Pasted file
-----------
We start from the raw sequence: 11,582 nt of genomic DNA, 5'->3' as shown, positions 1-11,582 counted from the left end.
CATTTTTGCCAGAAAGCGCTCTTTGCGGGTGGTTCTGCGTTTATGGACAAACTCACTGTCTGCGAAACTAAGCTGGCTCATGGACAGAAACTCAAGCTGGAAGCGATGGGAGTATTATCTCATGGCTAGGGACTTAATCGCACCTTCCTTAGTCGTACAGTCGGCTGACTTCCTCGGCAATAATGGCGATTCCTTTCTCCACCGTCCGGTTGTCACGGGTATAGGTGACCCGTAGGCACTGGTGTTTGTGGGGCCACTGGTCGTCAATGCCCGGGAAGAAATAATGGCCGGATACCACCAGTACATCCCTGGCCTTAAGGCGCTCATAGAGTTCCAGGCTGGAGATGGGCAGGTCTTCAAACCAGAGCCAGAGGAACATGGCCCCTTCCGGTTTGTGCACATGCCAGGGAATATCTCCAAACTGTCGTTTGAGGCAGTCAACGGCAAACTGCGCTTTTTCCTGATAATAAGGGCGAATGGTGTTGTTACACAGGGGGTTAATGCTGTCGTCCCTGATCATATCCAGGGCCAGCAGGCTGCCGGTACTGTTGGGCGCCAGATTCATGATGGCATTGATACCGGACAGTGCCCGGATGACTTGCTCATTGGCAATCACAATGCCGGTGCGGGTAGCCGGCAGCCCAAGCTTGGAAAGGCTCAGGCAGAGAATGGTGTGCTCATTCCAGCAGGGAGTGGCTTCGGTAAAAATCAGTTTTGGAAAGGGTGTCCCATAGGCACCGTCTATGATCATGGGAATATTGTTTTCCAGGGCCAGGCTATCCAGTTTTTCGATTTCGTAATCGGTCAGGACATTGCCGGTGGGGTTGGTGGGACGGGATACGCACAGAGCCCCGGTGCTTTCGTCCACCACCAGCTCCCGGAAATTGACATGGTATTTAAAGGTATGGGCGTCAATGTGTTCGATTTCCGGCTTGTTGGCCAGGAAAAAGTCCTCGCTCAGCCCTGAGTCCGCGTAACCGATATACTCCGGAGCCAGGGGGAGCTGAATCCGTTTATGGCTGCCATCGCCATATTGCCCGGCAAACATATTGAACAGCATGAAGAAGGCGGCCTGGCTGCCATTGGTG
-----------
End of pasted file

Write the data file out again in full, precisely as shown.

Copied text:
We start from the raw sequence: 11,582 nt of genomic DNA, 5'->3' as shown, positions 1-11,582 counted from the left end.
CATTTTTGCCAGAAAGCGCTCTTTGCGGGTGGTTCTGCGTTTATGGACAAACTCACTGTCTGCGAAACTAAGCTGGCTCATGGACAGAAACTCAAGCTGGAAGCGATGGGAGTATTATCTCATGGCTAGGGACTTAATCGCACCTTCCTTAGTCGTACAGTCGGCTGACTTCCTCGGCAATAATGGCGATTCCTTTCTCCACCGTCCGGTTGTCACGGGTATAGGTGACCCGTAGGCACTGGTGTTTGTGGGGCCACTGGTCGTCAATGCCCGGGAAGAAATAATGGCCGGATACCACCAGTACATCCCTGGCCTTAAGGCGCTCATAGAGTTCCAGGCTGGAGATGGGCAGGTCTTCAAACCAGAGCCAGAGGAACATGGCCCCTTCCGGTTTGTGCACATGCCAGGGAATATCTCCAAACTGTCGTTTGAGGCAGTCAACGGCAAACTGCGCTTTTTCCTGATAATAAGGGCGAATGGTGTTGTTACACAGGGGGTTAATGCTGTCGTCCCTGATCATATCCAGGGCCAGCAGGCTGCCGGTACTGTTGGGCGCCAGATTCATGATGGCATTGATACCGGACAGTGCCCGGATGACTTGCTCATTGGCAATCACAATGCCGGTGCGGGTAGCCGGCAGCCCAAGCTTGGAAAGGCTCAGGCAGAGAATGGTGTGCTCATTCCAGCAGGGAGTGGCTTCGGTAAAAATCAGTTTTGGAAAGGGTGTCCCATAGGCACCGTCTATGATCATGGGAATATTGTTTTCCAGGGCCAGGCTATCCAGTTTTTCGATTTCGTAATCGGTCAGGACATTGCCGGTGGGGTTGGTGGGACGGGATACGCACAGAGCCCCGGTGCTTTCGTCCACCACCAGCTCCCGGAAATTGACATGGTATTTAAAGGTATGGGCGTCAATGTGTTCGATTTCCGGCTTGTTGGCCAGGAAAAAGTCCTCGCTCAGCCCTGAGTCCGCGTAACCGATATACTCCGGAGCCAGGGGGAGCTGAATCCGTTTATGGCTGCCATCGCCATATTGCCCGGCAAACATATTGAACAGCATGAAGAAGGCGGCCTGGCTGCCATTGGTG